Offering a rare glimpse into his closely-guarded family life, Prime Minister Hun Sen on Tuesday announced he was severing ties with an adopted homosexual daughter whose misbehavior he said has made her a liability to her relatives.
However he called on the nation not to discriminate against gays who he said are valued members of Cambodian society.
“Some parents are upset with their children. I have my own story. My daughter has married a wife,” Hun Sen said at a graduation ceremony at Phnom Penh’s National Institute of Education.
“She is my adopted daughter. It is a difficult thing,” he said. “I have requested that the court cut her off because in the future, if she creates any problem, it might affect us as parents,” he said, adding that he feared his wayward daughter might demand a share of the family’s wealth.
“I sent her to study in the USA, but she went to have a wife and someday she might bring her wife to our home with a grenade…. It might lead to a problem,” he said. “I am able to educate the people of a country but I cannot educate my adopted child.”
Government spokesman Khieu Kanharith said following the speech that Hun Sen’s remarks about his daughter were not concerned with her sexual orientation, merely her behavior.
“He is worried his family name Hun might be used,” said Khieu Kanharith. “His point is that parents should not discriminate but the court should be aware that if his daughter creates any problems outside the home, it won’t involve him.”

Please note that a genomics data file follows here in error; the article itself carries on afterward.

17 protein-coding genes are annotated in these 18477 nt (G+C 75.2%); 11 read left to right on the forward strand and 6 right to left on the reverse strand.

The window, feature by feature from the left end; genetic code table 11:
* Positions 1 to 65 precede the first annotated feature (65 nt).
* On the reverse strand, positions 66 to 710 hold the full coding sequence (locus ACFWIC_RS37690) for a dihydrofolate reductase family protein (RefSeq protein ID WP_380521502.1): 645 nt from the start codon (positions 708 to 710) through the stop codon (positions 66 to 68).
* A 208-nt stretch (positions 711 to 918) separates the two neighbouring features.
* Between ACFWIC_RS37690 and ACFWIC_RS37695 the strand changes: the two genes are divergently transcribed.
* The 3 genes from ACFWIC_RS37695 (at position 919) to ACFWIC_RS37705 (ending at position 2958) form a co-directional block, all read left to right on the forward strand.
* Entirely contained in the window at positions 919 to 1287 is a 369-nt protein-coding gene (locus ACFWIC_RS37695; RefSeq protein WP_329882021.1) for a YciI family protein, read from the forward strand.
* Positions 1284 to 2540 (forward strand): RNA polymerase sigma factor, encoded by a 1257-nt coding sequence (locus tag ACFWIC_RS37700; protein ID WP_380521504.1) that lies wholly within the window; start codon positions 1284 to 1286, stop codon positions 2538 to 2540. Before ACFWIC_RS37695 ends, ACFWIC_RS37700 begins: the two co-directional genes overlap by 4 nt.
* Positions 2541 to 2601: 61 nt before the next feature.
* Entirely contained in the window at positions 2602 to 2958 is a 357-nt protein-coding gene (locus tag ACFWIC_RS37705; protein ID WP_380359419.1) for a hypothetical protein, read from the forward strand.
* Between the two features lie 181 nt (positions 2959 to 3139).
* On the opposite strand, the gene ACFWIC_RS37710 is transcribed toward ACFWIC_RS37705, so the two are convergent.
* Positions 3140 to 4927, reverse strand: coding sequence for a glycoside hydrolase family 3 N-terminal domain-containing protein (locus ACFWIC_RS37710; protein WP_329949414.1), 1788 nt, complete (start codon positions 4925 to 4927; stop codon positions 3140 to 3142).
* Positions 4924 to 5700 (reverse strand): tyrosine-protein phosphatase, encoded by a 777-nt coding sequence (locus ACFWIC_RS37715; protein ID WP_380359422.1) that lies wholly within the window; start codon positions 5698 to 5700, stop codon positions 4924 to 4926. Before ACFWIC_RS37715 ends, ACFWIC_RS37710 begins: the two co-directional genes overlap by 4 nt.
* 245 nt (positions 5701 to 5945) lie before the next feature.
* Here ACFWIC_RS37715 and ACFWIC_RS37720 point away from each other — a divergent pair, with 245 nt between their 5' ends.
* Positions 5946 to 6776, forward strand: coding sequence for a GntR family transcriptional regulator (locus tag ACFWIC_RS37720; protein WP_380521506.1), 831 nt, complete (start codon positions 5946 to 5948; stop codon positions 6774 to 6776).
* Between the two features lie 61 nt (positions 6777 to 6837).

In remarks broadcast on national television and radio, Hun Sen said one of his own grandchildren may be gay and uses the Khmer word “chha” for “yes,” which is reserved for females. “His grandmother calls him and he replies, ‘chha,’” Hun Sen said. “I appeal to parents who have gay children kindly not to discriminate against gay men or third genders.”
“Those kinds of people are good in studying and have business sense,” he added. “Gay men are good in the service industries…. They are doing great services such as hair dressing, nail trimming.”
Hun Sen recalled knowing a gay man who hid his sexual orientation during the Khmer Rouge regime.
“There was a gay man from before the Pol Pot time but he did not show himself as a gay man during the Pol Pot time because he was afraid of getting killed,” he said. “Seven January, 1979 liberated all people and sexy boys as well,” he added.
The vast majority of Cambodian homosexuals are not involved in anti-social behavior such as alcoholism, drug addiction or drag racing, he said.
Keo Tha, a founder of the organization Women’s Network for Unity, welcomed Hun Sen’s remarks expressing tolerance for homosexuals.
“I am really happy to hear such meaningful words from Samdech Prime Minister who clearly understands the emotional matters concerning gays and lesbians by calling for an end to stigma and discrimination,” she said.